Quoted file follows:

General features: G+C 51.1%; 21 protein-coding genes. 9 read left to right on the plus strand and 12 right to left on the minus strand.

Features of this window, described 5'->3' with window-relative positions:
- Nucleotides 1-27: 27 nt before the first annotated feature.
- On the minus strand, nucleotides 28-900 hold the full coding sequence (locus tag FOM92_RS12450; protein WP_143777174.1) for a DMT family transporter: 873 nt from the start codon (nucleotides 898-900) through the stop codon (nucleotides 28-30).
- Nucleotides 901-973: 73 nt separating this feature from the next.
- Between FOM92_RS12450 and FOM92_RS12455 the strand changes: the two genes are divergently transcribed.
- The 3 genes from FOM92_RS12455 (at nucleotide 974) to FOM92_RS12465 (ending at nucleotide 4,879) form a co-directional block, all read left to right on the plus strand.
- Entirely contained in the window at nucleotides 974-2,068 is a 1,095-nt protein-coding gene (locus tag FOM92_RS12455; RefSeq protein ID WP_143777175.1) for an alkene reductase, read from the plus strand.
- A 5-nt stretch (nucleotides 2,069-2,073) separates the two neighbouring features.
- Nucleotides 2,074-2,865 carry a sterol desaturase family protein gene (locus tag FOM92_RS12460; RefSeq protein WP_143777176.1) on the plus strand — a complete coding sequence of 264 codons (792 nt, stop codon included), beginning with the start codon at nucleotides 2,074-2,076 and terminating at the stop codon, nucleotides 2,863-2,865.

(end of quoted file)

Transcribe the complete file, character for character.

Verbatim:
General features: G+C 51.1%; 21 protein-coding genes. 9 read left to right on the plus strand and 12 right to left on the minus strand.

Features of this window, described 5'->3' with window-relative positions:
- Nucleotides 1-27: 27 nt before the first annotated feature.
- On the minus strand, nucleotides 28-900 hold the full coding sequence (locus tag FOM92_RS12450; protein WP_143777174.1) for a DMT family transporter: 873 nt from the start codon (nucleotides 898-900) through the stop codon (nucleotides 28-30).
- Nucleotides 901-973: 73 nt separating this feature from the next.
- Between FOM92_RS12450 and FOM92_RS12455 the strand changes: the two genes are divergently transcribed.
- The 3 genes from FOM92_RS12455 (at nucleotide 974) to FOM92_RS12465 (ending at nucleotide 4,879) form a co-directional block, all read left to right on the plus strand.
- Entirely contained in the window at nucleotides 974-2,068 is a 1,095-nt protein-coding gene (locus tag FOM92_RS12455; RefSeq protein ID WP_143777175.1) for an alkene reductase, read from the plus strand.
- A 5-nt stretch (nucleotides 2,069-2,073) separates the two neighbouring features.
- Nucleotides 2,074-2,865 carry a sterol desaturase family protein gene (locus tag FOM92_RS12460; RefSeq protein WP_143777176.1) on the plus strand — a complete coding sequence of 264 codons (792 nt, stop codon included), beginning with the start codon at nucleotides 2,074-2,076 and terminating at the stop codon, nucleotides 2,863-2,865.